A year ago, Tawfiq Rahman was enrolled in Windsor University School of Medicine in St. Kitts, trying to borrow money for his education.
But when an official at his school confirmed his student status for the lender, Sallie Mae, Rahman got a shock:
The letter said he was a full-time student "in good academic standing" at Midwest Institute of Massage Therapy in Belleville, Ill.
Rahman, a 22-year old U.S. citizen from Yonkers, N.Y., had never heard of the massage school, which is owned by Windsor's president and his wife.
But Rahman said he and dozens of other U.S. students were told the same thing: If you want a Sallie Mae loan, you have to say you're attending Midwest.
Rahman, who refused to go along with the arrangement, is among several students who recently lodged complaints with elected officials here and in St. Kitts against Windsor, owned by Dr. Srivinas R. Gaddam.
Gaddam, 47, did not respond to numerous requests for comment about Windsor, one of several educational ventures he owns.
As jobless rates soar and promises of work in the health care sector beckon, more Americans of all ages are headed back to school for a range of medical careers. While jumping into physician training in the highly competitive U.S. educational system is unrealistic for most people, a growing number of schools in the Caribbean are willing to feed the dream for a price.
But buyer beware. Oversight of offshore schools by U.S. regulators is minimal to nonexistent. Promises made over the Internet can evaporate once students arrive in a foreign country, leaving them with little recourse. Credits earned at such schools often can't be transferred. And guarantees of training slots in U.S. hospitals — key to getting a physician's license in the States — can prove illusory as fast-growing schools accept more students than they can ever place.
The U.S. Department of Education is considering whether to expand the number of foreign medical schools whose U.S. students would be eligible for federal financial aid. Now, only a handful of Caribbean schools, including Ross University School of Medicine in Dominica, St. George's University in Grenada and American University of the Caribbean in St. Maarten, qualify.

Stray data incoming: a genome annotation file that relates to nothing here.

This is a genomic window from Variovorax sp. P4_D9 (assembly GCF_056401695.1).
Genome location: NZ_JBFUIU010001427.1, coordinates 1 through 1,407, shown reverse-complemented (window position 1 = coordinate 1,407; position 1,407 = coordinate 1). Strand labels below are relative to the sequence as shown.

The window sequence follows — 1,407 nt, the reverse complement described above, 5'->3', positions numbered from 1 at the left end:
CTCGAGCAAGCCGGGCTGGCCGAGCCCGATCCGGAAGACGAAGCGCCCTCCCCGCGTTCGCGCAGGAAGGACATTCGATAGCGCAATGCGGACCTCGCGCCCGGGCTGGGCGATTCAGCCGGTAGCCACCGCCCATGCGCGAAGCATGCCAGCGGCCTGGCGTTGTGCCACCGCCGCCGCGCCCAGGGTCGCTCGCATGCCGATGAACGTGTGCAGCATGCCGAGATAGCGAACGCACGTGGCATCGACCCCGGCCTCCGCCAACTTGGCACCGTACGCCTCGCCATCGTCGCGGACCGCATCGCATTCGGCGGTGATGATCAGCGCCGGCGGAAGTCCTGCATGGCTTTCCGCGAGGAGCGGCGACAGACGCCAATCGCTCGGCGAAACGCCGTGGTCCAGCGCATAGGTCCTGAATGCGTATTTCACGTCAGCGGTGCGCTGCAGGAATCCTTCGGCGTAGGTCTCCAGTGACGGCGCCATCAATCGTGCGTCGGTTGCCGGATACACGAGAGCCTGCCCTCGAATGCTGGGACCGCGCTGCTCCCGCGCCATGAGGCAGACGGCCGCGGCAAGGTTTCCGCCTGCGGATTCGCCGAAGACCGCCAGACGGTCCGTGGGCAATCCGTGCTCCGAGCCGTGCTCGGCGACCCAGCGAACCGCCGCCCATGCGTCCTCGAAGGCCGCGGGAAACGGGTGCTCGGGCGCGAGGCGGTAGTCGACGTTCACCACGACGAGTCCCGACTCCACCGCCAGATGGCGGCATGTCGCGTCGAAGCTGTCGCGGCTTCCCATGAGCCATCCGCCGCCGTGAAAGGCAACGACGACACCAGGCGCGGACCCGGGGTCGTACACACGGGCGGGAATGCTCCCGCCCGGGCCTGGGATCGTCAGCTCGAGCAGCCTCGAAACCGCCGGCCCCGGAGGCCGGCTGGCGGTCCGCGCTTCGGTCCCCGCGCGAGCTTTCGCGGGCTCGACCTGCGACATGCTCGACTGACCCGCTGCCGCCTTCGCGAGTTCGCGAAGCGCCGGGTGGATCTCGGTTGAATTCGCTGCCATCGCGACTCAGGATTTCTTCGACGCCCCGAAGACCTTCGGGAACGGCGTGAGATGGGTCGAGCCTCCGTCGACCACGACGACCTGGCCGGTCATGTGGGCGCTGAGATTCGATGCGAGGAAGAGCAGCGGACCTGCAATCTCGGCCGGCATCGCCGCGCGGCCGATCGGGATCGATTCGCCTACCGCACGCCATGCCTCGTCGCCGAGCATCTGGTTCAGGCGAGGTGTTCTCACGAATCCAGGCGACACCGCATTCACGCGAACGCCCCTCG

Students at schools like Windsor have not been eligible for direct federal aid. But if these students receive high-interest loans through U.S. lenders and high-paying careers don't materialize, they can be on the hook for life, and taxpayers can be tapped for lender bailouts.
"That being said, we need to ensure these schools meet our quality standards," he said. "If a college is bypassing the federal requirements and bypassing lender requirements, it subverts the entire system."
Windsor officials declined to comment on student loan arrangements. According to its Web site, "Student can still take any private loans from banks, federal loans" and they are told to contact the office for the school code.
Mediha Aziz said she paid $50 to fill out a Windsor loan application last year and later learned it was used to "enroll" her in Midwest Institute of Massage. After the loan failed to materialize, Aziz, a 19-year-old premed student, returned to her home in New York in the spring.
"They made promises that did not make sense," she said.
A spokeswoman for Sallie Mae said the lender stopped making private loans to Midwest Institute of Massage students last February, when it tightened lending as a result of the credit crunch. Prior to that, it had lent $500,000 to 26 people who were allegedly students at the school, or about $20,000 per student. The lender could not provide information on the number of those students who have defaulted on their loans.
Sallie Mae has never made private loans to students of foreign medical schools like Windsor if those schools also do not qualify for federal educational loans.
Regarding students' claims that Windsor students were getting loans through Midwest, Sallie Mae's spokeswoman, Martha Holler, said the lender was investigating the situation.
"We were unaware of any relationship with the medical school in St. Kitts," she said.
Over the past decade, Windsor's popularity has grown through word of mouth, particularly among South Asian families living in the United States and Canada. The school in Basseterre reportedly had an enrollment of 1,200 last fall, including several students from Florida. According to its Web site, Windsor welcomed its largest entering class ever — 250 students — in January.
Prospective students don't need the MCAT, the standard medical school entry test, or even a college degree. Instead, the school offers bargain-basement tuition to all comers: $3,990 each semester for premed students and $4,990 for medical students.